The electives program gives students a wide-variety of clinical and non-clinical experiences to augment their medical education. Variety is key for students in their fourth year. We are excited to continue expanding our elective opportunities for our growing student body and welcome new and enthusiastic faculty who will contribute to the depth and variety of the educational experience of our students. Faculty title required.
Are you a primary care physician? Do you want to share your clinical expertise with students as they learn directly from patients about the experience of having a chronic medical condition or disability? Become a grader for the Longitudinal Patient Care Course, also known as the Community Health Mentor Program! In this course, third- and fourth-year medical students work in interprofessional teams with students from the dietetics, nursing, occupational therapy, physical therapy and physician assistant programs. They visit with a patient who serves as a mentor and then provide a written reflection on what they learned. We are seeking physicians to provide feedback on these reflections and share their clinical expertise with the new generation of health care professionals! Grading only occurs seven times per year (about every six weeks) and is easily completed online. Faculty title required.
LeeAnne Denny, MD
We are seeking physician colleagues who enjoy reading, writing and self-reflection to serve as Reflective Writing Reviewers for our MS1-4 medical students (Capstones and Intersessions courses). We are looking for Reflective Writing reviewers who can respond thoughtfully, share experiences and promote humanism in medicine, resilience and professional identity formation. Optional opportunities to attend reflective discussion small group events on campus will be available.
Jennifer Hartmark-Hill, MD
Scholarly Project (SP) is a four-year mentored research project carried out by every student. The SP prepares students for life-long learning and critical thinking, as students develop advanced inquiry and problem-solving skills to support clinical practice and future projects they may undertake in their careers. The mentor works with the student over four years, helping the student formulate the prospectus; plan and implement research; and analyze, interpret and present results. Each student produces a poster and a written thesis in their fourth year and presents the work at the spring Student Research Symposium. Faculty title recommended.
Scholarly Project Program
Our Simulation Based Training (SBT) program spans across all fours years of the medical student curriculum and provides participants with a safe environment for both the learners and patients. With simulation, scenarios and events are customizable to the learning objectives and individual student needs. Simulation instructors and facilitators have the unique opportunity to work with our students as they practice procedures and work on knowledge translation in a safe and simulated environment. As part of one of the most advanced simulation curriculums in the country, you will teach at the bedside and participate in our self-reflective debriefing sessions, where our students enjoy the benefits of experiential learning. We would love to have additional energetic, engaging and brilliant physician educators.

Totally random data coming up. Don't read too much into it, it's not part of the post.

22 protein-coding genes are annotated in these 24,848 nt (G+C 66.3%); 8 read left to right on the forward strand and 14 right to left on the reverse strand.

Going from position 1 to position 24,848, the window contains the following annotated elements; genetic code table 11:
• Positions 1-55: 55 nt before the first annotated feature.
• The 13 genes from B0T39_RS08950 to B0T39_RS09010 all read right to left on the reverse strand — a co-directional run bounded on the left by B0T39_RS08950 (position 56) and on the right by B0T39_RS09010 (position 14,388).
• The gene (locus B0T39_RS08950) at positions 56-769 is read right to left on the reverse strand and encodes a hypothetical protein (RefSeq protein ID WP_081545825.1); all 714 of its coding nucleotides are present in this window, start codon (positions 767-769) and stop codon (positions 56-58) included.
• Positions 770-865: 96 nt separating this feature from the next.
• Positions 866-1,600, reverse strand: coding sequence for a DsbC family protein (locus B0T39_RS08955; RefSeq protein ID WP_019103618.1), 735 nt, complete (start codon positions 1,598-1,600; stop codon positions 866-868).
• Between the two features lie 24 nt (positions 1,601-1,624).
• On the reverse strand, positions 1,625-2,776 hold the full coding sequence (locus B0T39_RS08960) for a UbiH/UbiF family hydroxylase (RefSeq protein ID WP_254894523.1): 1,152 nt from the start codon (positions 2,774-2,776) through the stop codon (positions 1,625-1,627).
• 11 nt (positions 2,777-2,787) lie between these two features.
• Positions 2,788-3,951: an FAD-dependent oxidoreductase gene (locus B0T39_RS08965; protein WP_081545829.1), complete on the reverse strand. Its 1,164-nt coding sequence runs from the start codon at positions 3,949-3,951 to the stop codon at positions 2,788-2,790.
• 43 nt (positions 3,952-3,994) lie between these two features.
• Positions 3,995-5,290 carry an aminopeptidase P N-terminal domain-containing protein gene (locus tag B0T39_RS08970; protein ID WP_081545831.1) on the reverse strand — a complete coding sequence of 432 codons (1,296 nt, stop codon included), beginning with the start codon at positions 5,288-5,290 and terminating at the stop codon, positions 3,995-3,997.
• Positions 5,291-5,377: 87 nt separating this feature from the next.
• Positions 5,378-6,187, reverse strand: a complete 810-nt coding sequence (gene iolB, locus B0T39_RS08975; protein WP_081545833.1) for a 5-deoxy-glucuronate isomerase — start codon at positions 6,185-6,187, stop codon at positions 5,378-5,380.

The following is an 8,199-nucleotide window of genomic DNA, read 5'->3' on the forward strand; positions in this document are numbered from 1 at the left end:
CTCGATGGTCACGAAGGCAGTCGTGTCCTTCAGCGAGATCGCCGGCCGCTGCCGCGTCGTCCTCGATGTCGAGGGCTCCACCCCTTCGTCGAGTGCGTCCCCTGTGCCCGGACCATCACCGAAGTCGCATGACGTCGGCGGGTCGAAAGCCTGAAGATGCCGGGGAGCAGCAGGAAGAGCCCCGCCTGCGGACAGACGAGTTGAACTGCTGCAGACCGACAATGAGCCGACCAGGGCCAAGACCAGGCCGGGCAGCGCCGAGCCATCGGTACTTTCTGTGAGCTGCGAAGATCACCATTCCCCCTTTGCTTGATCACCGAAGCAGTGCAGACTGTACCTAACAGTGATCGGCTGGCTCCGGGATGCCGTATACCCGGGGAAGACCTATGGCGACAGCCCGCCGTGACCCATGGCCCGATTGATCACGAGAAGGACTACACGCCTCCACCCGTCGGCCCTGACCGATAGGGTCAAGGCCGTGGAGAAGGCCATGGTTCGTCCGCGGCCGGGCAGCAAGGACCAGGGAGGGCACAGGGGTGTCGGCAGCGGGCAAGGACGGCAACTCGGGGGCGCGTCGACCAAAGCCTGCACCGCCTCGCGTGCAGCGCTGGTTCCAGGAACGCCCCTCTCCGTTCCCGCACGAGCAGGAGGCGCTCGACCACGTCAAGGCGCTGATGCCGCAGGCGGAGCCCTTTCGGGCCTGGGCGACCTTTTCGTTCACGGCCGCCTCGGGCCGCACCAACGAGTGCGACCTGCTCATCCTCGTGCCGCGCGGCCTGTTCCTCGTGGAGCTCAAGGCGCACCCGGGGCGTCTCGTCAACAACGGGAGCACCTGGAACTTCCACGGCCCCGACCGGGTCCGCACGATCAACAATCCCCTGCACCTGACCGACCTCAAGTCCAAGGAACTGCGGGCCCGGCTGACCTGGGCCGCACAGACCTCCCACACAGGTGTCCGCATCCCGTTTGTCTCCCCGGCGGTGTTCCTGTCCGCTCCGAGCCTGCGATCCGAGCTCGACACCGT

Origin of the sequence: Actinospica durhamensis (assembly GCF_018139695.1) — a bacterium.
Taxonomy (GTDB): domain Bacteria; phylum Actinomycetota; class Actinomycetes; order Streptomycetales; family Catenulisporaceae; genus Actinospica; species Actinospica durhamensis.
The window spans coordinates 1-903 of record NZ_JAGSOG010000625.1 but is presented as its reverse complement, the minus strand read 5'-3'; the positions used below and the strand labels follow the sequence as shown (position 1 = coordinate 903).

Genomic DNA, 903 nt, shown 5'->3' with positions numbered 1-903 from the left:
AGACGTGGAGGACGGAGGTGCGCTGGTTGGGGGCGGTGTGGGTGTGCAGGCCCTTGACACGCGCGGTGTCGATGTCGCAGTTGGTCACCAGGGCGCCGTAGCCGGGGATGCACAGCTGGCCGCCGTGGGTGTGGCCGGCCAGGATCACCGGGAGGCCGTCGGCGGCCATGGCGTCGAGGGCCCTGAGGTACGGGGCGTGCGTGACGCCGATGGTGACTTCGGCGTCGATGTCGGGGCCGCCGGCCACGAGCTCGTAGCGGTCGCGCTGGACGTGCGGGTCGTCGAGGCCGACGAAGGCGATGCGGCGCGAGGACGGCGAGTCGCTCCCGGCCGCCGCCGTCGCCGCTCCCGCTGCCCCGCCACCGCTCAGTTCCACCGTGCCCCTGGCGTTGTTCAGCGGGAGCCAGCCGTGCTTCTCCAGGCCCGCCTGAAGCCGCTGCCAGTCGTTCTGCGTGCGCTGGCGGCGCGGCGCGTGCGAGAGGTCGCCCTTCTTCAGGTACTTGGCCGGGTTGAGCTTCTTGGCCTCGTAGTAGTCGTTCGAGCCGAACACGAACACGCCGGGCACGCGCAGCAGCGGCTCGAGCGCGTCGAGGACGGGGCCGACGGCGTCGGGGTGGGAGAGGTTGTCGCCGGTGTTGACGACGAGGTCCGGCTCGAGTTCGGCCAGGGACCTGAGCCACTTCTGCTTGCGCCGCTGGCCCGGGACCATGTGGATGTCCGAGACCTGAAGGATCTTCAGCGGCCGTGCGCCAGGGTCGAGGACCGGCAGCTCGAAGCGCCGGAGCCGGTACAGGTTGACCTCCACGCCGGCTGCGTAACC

Teresa Wu, MD, FACEP, Curriculum Director
Kristin Lathrop, Simulation Project Coordinator
The Mission of the Wellness Program at the University of Arizona College of Medicine – Phoenix is to contribute to the well-being and development of all students by offering an opportunity to participate in small cohesive groups or cohorts at the beginning of their medical school career and continue ongoing as a network of support and informal mentorship. A Wellness Mentor is a physician in the community, who can volunteer some time to mentor and participate in activities (on and off campus) with their assigned group of eight MS1s and four MS2s (Big sibs/peer mentors). The hope is that the wellness mentor will continue their relationship with this group throughout the four years of medical school.
Daniel Drane, EdD
Stephanie Smith, EdD
Services and Privileges
As an affiliate or associate faculty member of the UA College of Medicine – Phoenix, you have access to the following university resources:
Supervision of UA College of Medicine – Phoenix medical students requires faculty status with the college. Faculty title includes university-related discounts, access to research publications, and building strong relationships with young physicians-in-training at the college. For information about obtaining a faculty title, contact the appropriate department faculty coordinator.
All faculty who teach medical students have access to retreats, development workshops, meetings, grand rounds and online materials. We offer programs on the development of innovative curricular sessions and opportunities to develop effective assessment, evaluation and feedback skills. Faculty development offers assistance with academic resources and how to utilize them.
Faculty have unrestricted access to the digital resources from the AHSL Library by use of a UA NetID and password from your office, hospital or home. Access more than 600 electronic books, 6,000 electronic journals, and major resources such as, PubMed, Web of Science, Up to Date and the Cochrane Library. Available services include connection from off-campus, library guides, tutorials, DocOrder/Interlibrary Loan and specialized resources that support the phoenix curriculum.